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Prof. R. Murray presents Operational Test and Evaluation for Safety-Critical Autonomous Systems: Progress, Challenges, and Opportunities

Seminarium

From: 2022-09-23 10:30 to 11:30
Place: Seminar Room KC 3N27 and Zoom
Contact: anders [dot] rantzer [at] control [dot] lth [dot] se
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The Department of Automatic Control is happy to host a guest seminar by professor Richard Murray from Caltech, USA.

Where: Seminar room KC 3N27 and Zoom https://lu-se.zoom.us/j/3246833728 
When: Friday 23rd of September 10:30-11:30
Author: Richard Murray, Caltech USA
Title: Operational Test and Evaluation for Safety-Critical Autonomous Systems: Progress, Challenges, and Opportunities


Abstract:

Safety certification of autonomous vehicles is a major challenge due to the complexity of the environments in which they are intended to operate.  In this talk I will discuss recent work in establishing the mathematical and algorithmic foundations of test and evaluation by combining advances in formal methods for specification and verification of reactive, distributed systems with algorithmic design of multi-agent test scenarios, and algorithmic evaluation of test results. Building on previous results in synthesis of formal contracts for performance of agents and subsystems, we are creating a mathematical framework for specifying the desired characteristics of multi-agent systems involving cooperative, adversarial, and adaptive interactions, develop algorithms for verification and validation (V&V) as well as test and evaluation (T&E) of the specifications, and perform proof-of-concept implementations that demonstrate the use of formal methods for V&V and T&E of autonomous systems. These results provide more systematic methods for describing the desired properties of autonomous systems in complex environments and new algorithms for verification of system-level designs against those properties, synthesis of test plans, and analysis of test results.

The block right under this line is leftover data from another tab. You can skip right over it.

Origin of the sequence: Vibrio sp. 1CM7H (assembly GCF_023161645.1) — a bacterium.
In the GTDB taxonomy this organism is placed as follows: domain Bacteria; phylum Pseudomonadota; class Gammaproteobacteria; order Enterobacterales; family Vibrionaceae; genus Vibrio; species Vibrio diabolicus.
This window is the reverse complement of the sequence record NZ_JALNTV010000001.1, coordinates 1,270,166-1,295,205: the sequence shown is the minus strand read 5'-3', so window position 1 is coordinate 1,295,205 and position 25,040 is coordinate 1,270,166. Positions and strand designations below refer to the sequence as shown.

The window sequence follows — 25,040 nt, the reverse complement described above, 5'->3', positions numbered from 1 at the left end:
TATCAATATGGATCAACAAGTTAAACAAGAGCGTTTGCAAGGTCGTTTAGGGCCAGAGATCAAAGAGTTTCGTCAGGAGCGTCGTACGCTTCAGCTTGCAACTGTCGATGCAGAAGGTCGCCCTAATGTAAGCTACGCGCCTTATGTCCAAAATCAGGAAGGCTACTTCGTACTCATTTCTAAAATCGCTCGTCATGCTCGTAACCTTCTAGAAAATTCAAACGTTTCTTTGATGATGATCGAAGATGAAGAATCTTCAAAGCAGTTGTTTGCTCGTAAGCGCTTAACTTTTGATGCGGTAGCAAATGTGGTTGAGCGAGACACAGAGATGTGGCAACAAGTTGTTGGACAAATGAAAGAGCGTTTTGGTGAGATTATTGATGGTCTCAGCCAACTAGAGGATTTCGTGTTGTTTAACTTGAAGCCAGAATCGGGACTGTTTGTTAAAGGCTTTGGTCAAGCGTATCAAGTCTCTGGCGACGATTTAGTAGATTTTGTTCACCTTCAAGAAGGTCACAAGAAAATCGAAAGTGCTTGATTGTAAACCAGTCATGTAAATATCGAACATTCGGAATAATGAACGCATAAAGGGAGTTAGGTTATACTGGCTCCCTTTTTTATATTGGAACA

Bio:

Richard M. Murray received the B.S. degree in Electrical Engineering from California Institute of Technology in 1985 and the M.S. and Ph.D. degrees in Electrical Engineering and Computer Sciences from the University of California, Berkeley, in 1988 and 1991, respectively. He is currently the Thomas E. and Doris Everhart Professor of Control & Dynamical Systems and Bioengineering at Caltech. Murray's research is in the application of feedback and control to networked systems, with applications in biology and autonomy. Current projects include analysis and design of biomolecular feedback circuits, synthesis of discrete decision-making protocols for reactive systems, and design of highly resilient architectures for autonomous systems.